A New Approach for AV Optimization

Linda C. Moulton, RN, MS, Owner, Critical Care ED and C.C.E. Consulting Faculty, Order and Disorder Electrophysiology Training Program, C.C.E. Consulting, Springfield, Illinois

Linda C. Moulton, RN, MS, Owner, Critical Care ED and C.C.E. Consulting Faculty, Order and Disorder Electrophysiology Training Program, C.C.E. Consulting, Springfield, Illinois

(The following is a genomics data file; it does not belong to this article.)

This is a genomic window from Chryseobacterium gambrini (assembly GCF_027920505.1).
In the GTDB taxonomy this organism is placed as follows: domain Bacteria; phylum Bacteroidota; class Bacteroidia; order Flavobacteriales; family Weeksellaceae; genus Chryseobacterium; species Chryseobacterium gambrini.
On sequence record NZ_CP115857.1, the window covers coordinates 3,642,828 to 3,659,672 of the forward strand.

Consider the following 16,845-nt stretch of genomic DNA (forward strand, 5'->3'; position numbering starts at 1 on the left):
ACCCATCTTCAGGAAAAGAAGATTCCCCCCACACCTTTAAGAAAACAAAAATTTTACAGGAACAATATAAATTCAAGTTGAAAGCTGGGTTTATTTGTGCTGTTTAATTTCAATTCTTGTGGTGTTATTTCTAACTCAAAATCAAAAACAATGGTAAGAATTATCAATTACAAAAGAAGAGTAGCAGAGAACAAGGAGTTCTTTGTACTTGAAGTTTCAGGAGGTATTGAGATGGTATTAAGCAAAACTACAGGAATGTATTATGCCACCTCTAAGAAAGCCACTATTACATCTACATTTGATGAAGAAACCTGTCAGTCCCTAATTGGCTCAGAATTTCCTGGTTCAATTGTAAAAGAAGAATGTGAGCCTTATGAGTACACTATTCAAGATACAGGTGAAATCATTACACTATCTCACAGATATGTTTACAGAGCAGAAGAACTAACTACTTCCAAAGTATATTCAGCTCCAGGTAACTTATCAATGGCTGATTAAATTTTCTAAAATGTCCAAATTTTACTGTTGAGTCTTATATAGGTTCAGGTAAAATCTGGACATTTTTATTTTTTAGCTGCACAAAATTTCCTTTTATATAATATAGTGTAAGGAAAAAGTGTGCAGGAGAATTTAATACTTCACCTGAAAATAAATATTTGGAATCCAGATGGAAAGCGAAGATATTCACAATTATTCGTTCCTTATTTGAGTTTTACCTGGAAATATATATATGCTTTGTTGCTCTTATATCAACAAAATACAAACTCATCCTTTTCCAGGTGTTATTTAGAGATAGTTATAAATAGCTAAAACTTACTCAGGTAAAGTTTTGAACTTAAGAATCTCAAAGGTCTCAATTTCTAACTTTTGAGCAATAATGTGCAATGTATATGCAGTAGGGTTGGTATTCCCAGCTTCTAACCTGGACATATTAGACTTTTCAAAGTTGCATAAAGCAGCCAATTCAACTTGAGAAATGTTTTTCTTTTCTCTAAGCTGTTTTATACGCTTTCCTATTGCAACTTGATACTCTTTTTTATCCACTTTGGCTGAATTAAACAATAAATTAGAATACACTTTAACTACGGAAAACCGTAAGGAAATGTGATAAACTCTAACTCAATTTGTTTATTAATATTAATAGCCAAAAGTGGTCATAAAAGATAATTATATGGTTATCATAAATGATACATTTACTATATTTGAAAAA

AV and VV optimization are performed through the use of echocardiography or Doppler echo guidance. The reported paucity of optimization in the clinical area has been blamed on many factors: time, money, and lack of skilled cardiac sonographers. As a result, alternative methods of optimization that do not involve echocardiography are being explored. One such approach comes from Inovise Medical, and uses a device called the Audicor® TS (Inovise Medical, Portland, Oregon). Acoustic Cardiography Acoustic cardiography combines ECG tracing and heart sound patterns to produce data that is used to help determine pacemaker timing intervals. It has its roots in phonocardiography, which is an analysis of heart sounds. It utilizes an algorithm to interpret simultaneous digital ECG and acoustical data, and thus determine hemodynamic parameters. Figure 1 illustrates the interrelationships of the ECG, hemodynamic, and sound components in the normal heart and then in systolic heart failure, and assists in the understanding of how these parameters are used together. Diastolic time intervals illustrated in Figure 1 are the following: Electromechanical activation time (EMAT) is the period of time from the beginning of the QRS until the closure of the mitral valve or S1. Notice how brief this time is for the normal heart, but how this timing is prolonged with systolic heart failure. When the EMAT is shorter, increased contractility occurs and electromechanical delays are shortened. Left ventricular systolic time (LVST) is defined as the time between the closures of the mitral valve and the aortic valve (S1 to S2). Lengthening of this period causes improved ejection fraction. Compare the normal heart findings to the shortened time interval seen with heart failure. Isovolumic contraction time (IVCT) is measured from the point of maximum intensity of the S1 heart sound (mitral valve closure) to the opening of the aortic valve. This period is prolonged in systolic heart failure. Pre-ejection period (PEP) is the electromechanical activation time plus the isovolumic contraction time (IVCT). This is measured from the beginning of the QRS until the opening of the aortic valve. This is an increased time period with heart failure as compared to the normal heart. Left ventricular ejection time (LVET) is the period from the opening of the aortic valve to the closing of the aortic valve. This is greatly reduced in heart failure. Isovolumic relaxation time (IVRT) is the period of time between the closure of the aortic valve and the point when ventricular pressure drops below atrial pressure (aortic valve closure to mitral valve opening). This is lessened in heart failure. The Audicor® TS measures three different parameters to generate a report. The first of these is the S3. The acoustic energy of S3 is measured over a 10-second period. The values obtained by this measure can vary between 0 and 10 units. The S3 heart sound is generally not audible in the normal heart, but is heard with varying degrees of intensity with heart failure. The second parameter measured with the Audicor device is the electromechanical activation time. As discussed previously, the EMAT is the time period from the onset of the QRS until the mitral component of the S1 heart sound. This is measured in milliseconds. EMAT represents the time it takes for the left ventricle to force the mitral valve to close. This period is lengthened in heart failure. Finally, the LV systolic time is measured. This time period represents the S1 to S2 timing in milliseconds. LVST is reduced in LV dysfunction. Published studies have found a correlation between the strength of S3 and EMAT values, and LV function.5,6 In addition, LV catheter measurements have correlated EMAT with the dP/dt max in patients with a wide QRS, and LV systolic time with EF.7 All of this work has led to the acceptance of EMAT as a parameter to use in AV/VV selection in the patient with bi-ventricular pacing. A clinical comparison of echocardiography to acoustic cardiography has also been conducted, in which end programming results only differed by ? 20 milliseconds for 77% of patients.8 System Components and Testing The components of the Audicor® TS system include the console, the Tablet PC, the patient cable and sensors, and a printer (Figure 2). Figure 3 shows a system sensor. The sensors are used to transmit the sound and electrical information to the console. The sensors are placed over the V3 and V4 electrodes during the recording of the ECG (Figure 4). The console receives the information and sends it to the PC. Testing is performed through the sensing of sound and ECG information while various pacemaker AV and VV settings are being programmed. The system's sensors record and analyze 10 seconds of data for each AV and VV delay combination, and display the resulting trends. The report generated includes the strength of the S3, the EMAT and the LVST for each setting combination. An example of this report for AV delay is seen in Figure 5. The goal with interpretation is to locate the AV delay setting that produces the lowest S3 value along with the shortest EMAT and longest LVST; in other words, the pattern that most closely simulates normal hemodynamics. In Figure 5, the AV delay value chosen was 180 ms, as this value most closely met the three above-mentioned criteria. There is a suggestion that use of acoustic cardiography leads to longer AV delay settings and shorter VV settings than those seen with echocardiography-guided optimization. However, in anecdotal reports, the patient response has been at least equivalent and often better with the acoustic cardiography-guided settings compared to echo. Multiple studies are currently underway that are examining head-to-head comparisons of echo versus acoustic cardiography. The use of echocardiography for device optimizations has often been limited by availability, cost, time, and the need for a trained cardiac sonographer. Many times a cardiac sonographer who knows how to perform optimization testing is not available when a patient comes for checks at the device clinic. In addition, Medicare will not pay for multiple echos within one year, thus discouraging optimization from being performed when needed by patients. There is also the issue of consistency in results interpretation among cardiac sonographers. The data produced from acoustic cardiography is objective, so there is more consistency in interpretation among clinicians. Use of Acoustic Cardiography at Prairie Heart Institute Dr. Stephen Jennison, Medical Director of the Heart Failure Program and the Center for Living, Prairie Heart Institute, St. John's Hospital, Springfield, Illinois has been caring for patients with cardiac resynchronization devices since the MIRACLE Trial six years ago. Since that time, the Ritter method for AV optimization has been performed, and then tissue Doppler. Dr. Jennison was approached about four years ago by Inovise Medical regarding the use of acoustic cardiography for device optimization. About six months ago, Dr. Jennison's team started looking informally at the Audicor device, comparing results to that achieved with echocardiography. He writes Post bi-ventricular implant remodeling is seen both anatomically and electrically. We see a decrease in MR, as well as a decrease in heart size, necessitating re-optimization. In the original MIRACLE Trial and InSync III study, AV optimization prior to discharge and at specified follow ups was a part of the protocol and major clinical improvements were seen. Routine practice now does not always include these optimizations, due to time, cost, and lack of availability of trained echo staff. As a result, an expensive piece of equipment is implanted and its full potential for impacting heart failure symptoms is not being seen. Poor response to resynchronization may be occurring because devices have not been programmed adequately and often enough. Nicole Horve, BS, RDCS, FASE, Supervisor of Cardiovascular Services at St. John's Hospital, has instituted acoustic cardiography testing in her department. She noted that the ECG technicians have been trained to perform this testing. Pacemaker reps program the various interval changes while the data is acquired. The testing is usually completed within about 30 minutes for both AV and VV data. The average time with echocardiography was 45 - 60 minutes. The charge for using acoustic cardiography is currently equivalent to the cost of an ECG. One must compare this to the cost of echocardiography. The billing is done under category 99, as there is not a designated billing code for acoustic cardiography at this time. The Prairie Heart Institute's heart failure team has been pleased with the results they've seen with acoustic cardiography-guided optimization, and they plan to continue using this as their optimization method. They are especially pleased with the 50% improvement seen in two of their patients after being re-optimized with this method. The routine AV and VV optimization of CRT devices could lead to a further decrease in patient symptoms, improved quality of life, and better utilization of implanted technology. If these goals can be achieved with a test that costs less, takes less time, and provides equivalent findings, this is a technique to be examined. Acoustic cardiography may well be worth a look.